4 p.m. Thursday 16th February 2023 in GLA.CG86, DCU
University of Edinburgh, Scotland, UK
The talk will provide an overview on the uses of ‘translation’ in climate crisis discourse in a variety of genres. Translation is used in three major ways in climate change research. First is ‘knowledge translation’ (KT), i.e. the dissemination of research findings on climate crisis to stakeholders, including the general population. The emphasis here is on ‘translating climate change effects into everyday language’ in order to facilitate climate science communication to non-experts. ‘Translating’ climate change research into concrete information that has immediate relevance to different sectors of society and to the economy is paramount in this field.
The second use of ‘translation’ in the context of climate change is closely related: it concerns translating information/theory/action plans into tangible action/viable projects/behavioural change. There is widespread agreement among researchers and activists that this type of translation faces many challenges, ranging from short-sighted policies to individual apathy.
Last but not least, inter-lingual translation plays a critical role in the discourse on climate crisis. The main focus here is on the translation of information about climate change through the medium of research papers, monographs and websites, as well as oral interpreting in major international events. Climate change action emphasises inclusivity and the global distribution of information regardless of linguistic, ethnic or national specificities. A less frequently discussed but equally interesting area is the translation of literature on climate change for children and teens. In recent years, there has been growing discussion on eco-anxiety, especially its effects on the younger population as the generation that is supposed to bear the brunt of the climate crisis. The translations are envisaged to counter-balance this anxiety with messages of hope and action.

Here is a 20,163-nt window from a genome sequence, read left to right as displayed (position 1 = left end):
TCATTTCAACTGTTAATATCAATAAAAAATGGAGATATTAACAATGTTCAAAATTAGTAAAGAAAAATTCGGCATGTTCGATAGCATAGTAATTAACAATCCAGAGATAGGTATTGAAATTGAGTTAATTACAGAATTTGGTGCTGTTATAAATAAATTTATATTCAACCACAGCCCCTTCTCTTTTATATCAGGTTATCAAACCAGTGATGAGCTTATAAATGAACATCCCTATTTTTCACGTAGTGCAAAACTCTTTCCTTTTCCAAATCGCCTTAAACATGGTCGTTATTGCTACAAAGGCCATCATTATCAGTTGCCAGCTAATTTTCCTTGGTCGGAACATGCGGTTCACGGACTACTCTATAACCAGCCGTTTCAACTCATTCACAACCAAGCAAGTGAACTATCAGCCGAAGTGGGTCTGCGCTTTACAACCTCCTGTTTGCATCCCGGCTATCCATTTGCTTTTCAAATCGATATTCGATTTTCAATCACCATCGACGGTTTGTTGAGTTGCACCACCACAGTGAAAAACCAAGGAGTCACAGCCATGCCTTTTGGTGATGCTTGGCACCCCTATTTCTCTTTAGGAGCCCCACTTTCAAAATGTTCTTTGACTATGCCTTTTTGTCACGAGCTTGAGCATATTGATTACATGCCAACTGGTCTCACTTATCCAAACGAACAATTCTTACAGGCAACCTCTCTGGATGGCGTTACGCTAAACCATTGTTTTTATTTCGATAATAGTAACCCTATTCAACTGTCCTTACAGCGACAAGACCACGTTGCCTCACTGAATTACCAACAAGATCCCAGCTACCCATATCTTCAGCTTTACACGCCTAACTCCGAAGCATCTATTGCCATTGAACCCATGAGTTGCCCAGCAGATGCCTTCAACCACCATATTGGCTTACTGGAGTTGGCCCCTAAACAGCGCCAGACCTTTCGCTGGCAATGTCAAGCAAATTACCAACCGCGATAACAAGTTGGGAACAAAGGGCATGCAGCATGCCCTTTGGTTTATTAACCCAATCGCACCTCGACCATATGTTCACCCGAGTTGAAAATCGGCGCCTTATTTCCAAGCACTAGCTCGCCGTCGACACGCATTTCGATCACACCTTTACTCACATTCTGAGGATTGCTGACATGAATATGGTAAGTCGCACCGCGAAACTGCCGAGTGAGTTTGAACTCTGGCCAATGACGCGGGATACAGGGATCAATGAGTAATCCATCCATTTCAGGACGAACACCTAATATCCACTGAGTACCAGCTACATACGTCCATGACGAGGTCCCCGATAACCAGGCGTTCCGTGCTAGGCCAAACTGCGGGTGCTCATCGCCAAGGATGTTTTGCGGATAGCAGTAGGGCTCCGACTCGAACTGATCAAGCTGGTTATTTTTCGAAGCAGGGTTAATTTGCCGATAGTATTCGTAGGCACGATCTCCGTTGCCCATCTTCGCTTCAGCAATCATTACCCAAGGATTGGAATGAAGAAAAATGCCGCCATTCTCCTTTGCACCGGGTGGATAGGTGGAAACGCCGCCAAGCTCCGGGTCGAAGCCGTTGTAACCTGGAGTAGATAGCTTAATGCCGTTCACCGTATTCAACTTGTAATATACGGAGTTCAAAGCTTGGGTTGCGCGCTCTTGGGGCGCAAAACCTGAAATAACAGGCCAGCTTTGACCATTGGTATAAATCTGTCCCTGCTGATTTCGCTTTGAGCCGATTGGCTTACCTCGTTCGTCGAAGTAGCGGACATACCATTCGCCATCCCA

The talk will delve deeper into these three different aspects/uses of ‘translation’ in climate crisis discourse, using examples from scholarly texts as well as media items based on relevant research (e.g. journalistic texts and blogs).
Şebnem Susam-Saraeva is a Senior Lecturer in Translation Studies at the University of Edinburgh, Scotland, U.K. Her research interests have included retranslations, research methodology in translation studies, internationalization of the discipline, and translation and gender, literary theories, popular music, social movements, maternal health and ecofeminism. She is the author of Translation and Popular Music. Transcultural Intimacy in Turkish-Greek Relations (2015) and Theories on the Move. Translation’s Role in the Travels of Literary Theories (2006), and editor of Translation and Music (2008), Non-Professionals Translating and Interpreting. Participatory and Engaged Perspectives (2012, with Luis Pérez-González) and the Routledge Handbook of Translation and Health (2021, with Eva Spišiaková). Susam-Saraeva’s literary translations into Turkish include Kazuo Ishiguro’s The Remains of the Day (1993, 18 reprints by 2022). She is also the winner of PEN Wales Translation Challenge 2017 with her poetry translation from Küçük İskender.